Table of Contents
2 create the birthday card app
2.1 drawing to code
when you're designing application layouts, there are 3 good steps to follow if
you're not sure how to get started.
- step1: select the Views
take the layout and select the correct views to use
- step2: position the Views
take those views and position them on the screen, and basically, you do this
step by choosing the correct view group and then selecting the correct positioning
- step3: style the Views
we add all of the stylistic touches in step three. This is where we take the
views and add things like color or font related attributes.
2.2 RelativeLayout LinearLayout
LinearLayouts are great for aligning views in rows or columns.
They're a good way to divide up one space using layout weights, that will expand
or shrink views depending on the size of the display.
On the other hand, RelativeLayouts are great for positioning elements relative
to one another. For example, putting B below A, or putting C in the lower
left-hand corner. RelativeLayouts also make it easy to overlap views.
2.3 the drawable folder
For images, there's this folder called drawable. Once you've put the image into
the drawable foler, you can use the source attribute of an image view, and give
it the value@drawable and then the name of the image. e.g.
orientation, and layout_weight attributes belong to LinearLayout.
to put the TextView to the right bottom corner.
- text is much larger
- text font is different
- text is white
- iamge expanded to fill screen
- text is not pushed against side of screen
2.5.1 make the text larger
use attribute `textSize' to make the text larger. Then change the text
to be 36sp for both TextViews.
2.5.2 setting the font
use attribute fontFamily to change the text font. Then change the text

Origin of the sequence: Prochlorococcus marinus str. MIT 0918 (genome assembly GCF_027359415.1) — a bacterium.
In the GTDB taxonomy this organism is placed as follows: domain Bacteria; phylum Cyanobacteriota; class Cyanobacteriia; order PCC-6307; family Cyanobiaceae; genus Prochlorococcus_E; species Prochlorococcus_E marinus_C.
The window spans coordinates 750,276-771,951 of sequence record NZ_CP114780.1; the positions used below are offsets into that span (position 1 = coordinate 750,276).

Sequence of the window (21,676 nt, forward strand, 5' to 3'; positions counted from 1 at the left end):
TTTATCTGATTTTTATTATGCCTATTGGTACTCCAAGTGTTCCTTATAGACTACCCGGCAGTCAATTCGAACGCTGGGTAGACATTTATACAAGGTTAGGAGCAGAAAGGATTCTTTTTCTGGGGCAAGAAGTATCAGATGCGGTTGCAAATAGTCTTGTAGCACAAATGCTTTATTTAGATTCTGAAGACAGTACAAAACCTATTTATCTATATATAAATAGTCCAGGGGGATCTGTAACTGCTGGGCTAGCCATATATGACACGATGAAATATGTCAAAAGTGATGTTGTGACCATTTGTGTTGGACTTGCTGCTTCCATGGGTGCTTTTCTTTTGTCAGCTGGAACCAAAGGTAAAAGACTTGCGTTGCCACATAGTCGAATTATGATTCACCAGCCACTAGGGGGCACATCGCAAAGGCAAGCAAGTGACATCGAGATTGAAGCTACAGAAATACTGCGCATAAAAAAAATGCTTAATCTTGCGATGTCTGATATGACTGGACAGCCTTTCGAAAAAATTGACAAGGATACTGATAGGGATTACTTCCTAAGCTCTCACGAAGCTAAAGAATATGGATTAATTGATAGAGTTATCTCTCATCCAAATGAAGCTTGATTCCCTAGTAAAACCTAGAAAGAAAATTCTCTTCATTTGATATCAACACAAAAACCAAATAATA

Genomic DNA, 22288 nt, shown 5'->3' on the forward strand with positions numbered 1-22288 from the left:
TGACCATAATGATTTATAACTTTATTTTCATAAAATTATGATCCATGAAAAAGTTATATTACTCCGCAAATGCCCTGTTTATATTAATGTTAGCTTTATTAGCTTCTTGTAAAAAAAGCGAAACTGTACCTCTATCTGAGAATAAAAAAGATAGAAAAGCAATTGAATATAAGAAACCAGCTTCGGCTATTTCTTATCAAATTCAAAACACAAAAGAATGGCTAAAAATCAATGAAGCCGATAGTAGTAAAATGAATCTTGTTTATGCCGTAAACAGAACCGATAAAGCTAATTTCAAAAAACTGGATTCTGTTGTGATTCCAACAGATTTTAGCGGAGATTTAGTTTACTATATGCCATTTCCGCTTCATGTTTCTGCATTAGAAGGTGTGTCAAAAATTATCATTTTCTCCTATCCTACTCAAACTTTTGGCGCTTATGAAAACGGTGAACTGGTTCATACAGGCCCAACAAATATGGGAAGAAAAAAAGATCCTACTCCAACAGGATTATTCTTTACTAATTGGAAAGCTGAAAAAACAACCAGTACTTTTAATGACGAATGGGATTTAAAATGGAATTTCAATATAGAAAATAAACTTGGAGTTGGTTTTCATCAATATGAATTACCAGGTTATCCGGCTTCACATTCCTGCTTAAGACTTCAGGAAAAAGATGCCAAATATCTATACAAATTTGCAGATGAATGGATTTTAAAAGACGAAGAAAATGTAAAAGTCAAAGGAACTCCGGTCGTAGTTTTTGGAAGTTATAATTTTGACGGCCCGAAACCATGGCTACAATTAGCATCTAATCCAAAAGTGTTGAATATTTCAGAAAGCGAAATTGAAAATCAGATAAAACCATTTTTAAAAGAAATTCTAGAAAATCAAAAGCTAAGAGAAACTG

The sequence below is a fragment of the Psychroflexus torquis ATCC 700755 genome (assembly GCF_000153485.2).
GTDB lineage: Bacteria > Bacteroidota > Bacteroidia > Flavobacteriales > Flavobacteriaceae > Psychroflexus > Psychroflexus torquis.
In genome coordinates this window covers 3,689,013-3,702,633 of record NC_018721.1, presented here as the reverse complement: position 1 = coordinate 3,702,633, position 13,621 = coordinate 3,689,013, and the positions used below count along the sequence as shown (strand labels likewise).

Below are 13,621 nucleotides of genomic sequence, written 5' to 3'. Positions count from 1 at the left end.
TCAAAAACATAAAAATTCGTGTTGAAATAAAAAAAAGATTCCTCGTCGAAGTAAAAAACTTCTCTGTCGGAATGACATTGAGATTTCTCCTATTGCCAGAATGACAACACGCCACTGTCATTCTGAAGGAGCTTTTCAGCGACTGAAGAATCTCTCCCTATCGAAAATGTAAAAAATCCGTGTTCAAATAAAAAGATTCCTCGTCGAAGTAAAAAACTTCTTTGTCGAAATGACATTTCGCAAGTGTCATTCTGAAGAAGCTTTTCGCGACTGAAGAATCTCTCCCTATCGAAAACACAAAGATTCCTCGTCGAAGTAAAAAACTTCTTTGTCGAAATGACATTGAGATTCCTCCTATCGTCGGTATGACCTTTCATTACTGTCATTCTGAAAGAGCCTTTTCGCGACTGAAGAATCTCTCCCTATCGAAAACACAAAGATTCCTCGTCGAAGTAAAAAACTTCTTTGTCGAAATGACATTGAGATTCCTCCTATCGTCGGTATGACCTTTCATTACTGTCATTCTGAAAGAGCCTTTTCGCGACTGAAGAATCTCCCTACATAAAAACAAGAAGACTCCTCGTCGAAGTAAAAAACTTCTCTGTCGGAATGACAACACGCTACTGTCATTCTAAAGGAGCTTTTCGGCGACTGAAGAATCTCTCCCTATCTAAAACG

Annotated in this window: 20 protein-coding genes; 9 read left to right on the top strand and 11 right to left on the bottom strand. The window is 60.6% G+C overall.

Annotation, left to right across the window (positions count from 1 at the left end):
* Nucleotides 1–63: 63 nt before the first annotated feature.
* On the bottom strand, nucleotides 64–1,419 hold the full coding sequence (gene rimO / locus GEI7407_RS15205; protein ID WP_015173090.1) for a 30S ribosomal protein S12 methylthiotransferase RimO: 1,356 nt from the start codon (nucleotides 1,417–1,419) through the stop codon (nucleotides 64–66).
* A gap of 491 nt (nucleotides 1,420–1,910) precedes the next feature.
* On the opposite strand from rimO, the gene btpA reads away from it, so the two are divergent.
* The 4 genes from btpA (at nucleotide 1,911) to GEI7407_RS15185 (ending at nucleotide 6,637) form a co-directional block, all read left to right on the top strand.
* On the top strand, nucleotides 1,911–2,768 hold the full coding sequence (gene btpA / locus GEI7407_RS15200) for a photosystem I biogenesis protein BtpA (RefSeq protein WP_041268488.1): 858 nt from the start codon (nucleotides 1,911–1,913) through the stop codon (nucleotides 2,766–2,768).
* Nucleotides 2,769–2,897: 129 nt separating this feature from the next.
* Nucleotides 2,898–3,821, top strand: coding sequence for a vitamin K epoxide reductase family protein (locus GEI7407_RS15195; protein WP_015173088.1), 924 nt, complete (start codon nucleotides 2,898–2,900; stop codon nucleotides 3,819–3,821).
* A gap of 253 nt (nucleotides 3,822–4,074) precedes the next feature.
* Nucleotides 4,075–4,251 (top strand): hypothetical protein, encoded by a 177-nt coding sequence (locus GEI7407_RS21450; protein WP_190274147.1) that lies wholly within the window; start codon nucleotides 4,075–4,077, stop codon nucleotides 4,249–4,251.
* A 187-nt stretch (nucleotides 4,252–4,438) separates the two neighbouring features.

font to sans-serif-light for both TextViews.
Attribute fontFamily is only used in API level 16 and higher.
2.5.3 setting the color
use attribute textColor to change the text color. Then change the color
to @android:Color/white for both TextViews.
we use @android:Color to get access to the standard Android colors, and then
/white specifies that we're looking to use Android's white color. If you want
to specific color, ist's a lot easier to use a hex code. A good resource for hex
codes is the material design color web page from the Android developer website.
2.5.4 attributes for the ImageView
use attribute scaleType to change to expand the image, but it needs to work in
conjuncture with the view's boundaries to fill the entire background.
ScaleType will change the size of the image within the view box that surrounds it.
While layout_width and layout_height will actually change the size of that
Because we are trying to get the view to expand to the entire screen, it would
probably be good to set these explicitly as match parent.
2.5.5 how to style the image
expand the image to fill the screen. Hints:
- we know of two values for scaleType, center and centerCrop.
- Does your image expand but your text disappear?
Try changing the order of your views.
Now center doesn't actually scale the image, it doesn't change the size of the
image. So it makes it a pretty straightforward that I need to use centerCrop.
About centerCrop the documentation says:
Scale image uniformly (maintain the image's aspect ratio) so that both dimensions
(width and height) of the image will e equal to or larger than the correspondinng
dimension of the image view (minus padding).
If you've ever tried to scale an image, scaling uniformly means that it keeps the
image from getting stretched out either horizontally or vertically.
If the centerCrop expands over the edge of the phone, it will center this image
in the view, and then as the name implies, it'll crop off the excess parts of the
Views can overlap each other much like playing cards can overlap each other. And
the order of these view tags here determines the order that the views get placed
on the screen.
So since view A is first, it would get placed on the screen first, followed by
view B, and then view C.
2.5.6 minor adjustments
use attributes layout_margin to change to make room between the side of the
phone screen and the text. Make this space 20dp on all sides.
margin adds space around views and padding adds space within views.
2.6 make your own card
Explaining and communicating your design is not only an important skill for a
burgeoning app developer, such as yourself, but it will also really help solidify
the concepts you're practicing.
Think of Android development as a new skill in your tool kit that you can use
to solve problems in your own community.
Whether you're a social good app or just an app, try to create value versus hype.
Try to create an app that makes people happ, that makes people healthy, that
improves life somehow.
To do something you love. It's the thrill of a lifetime, you should do it.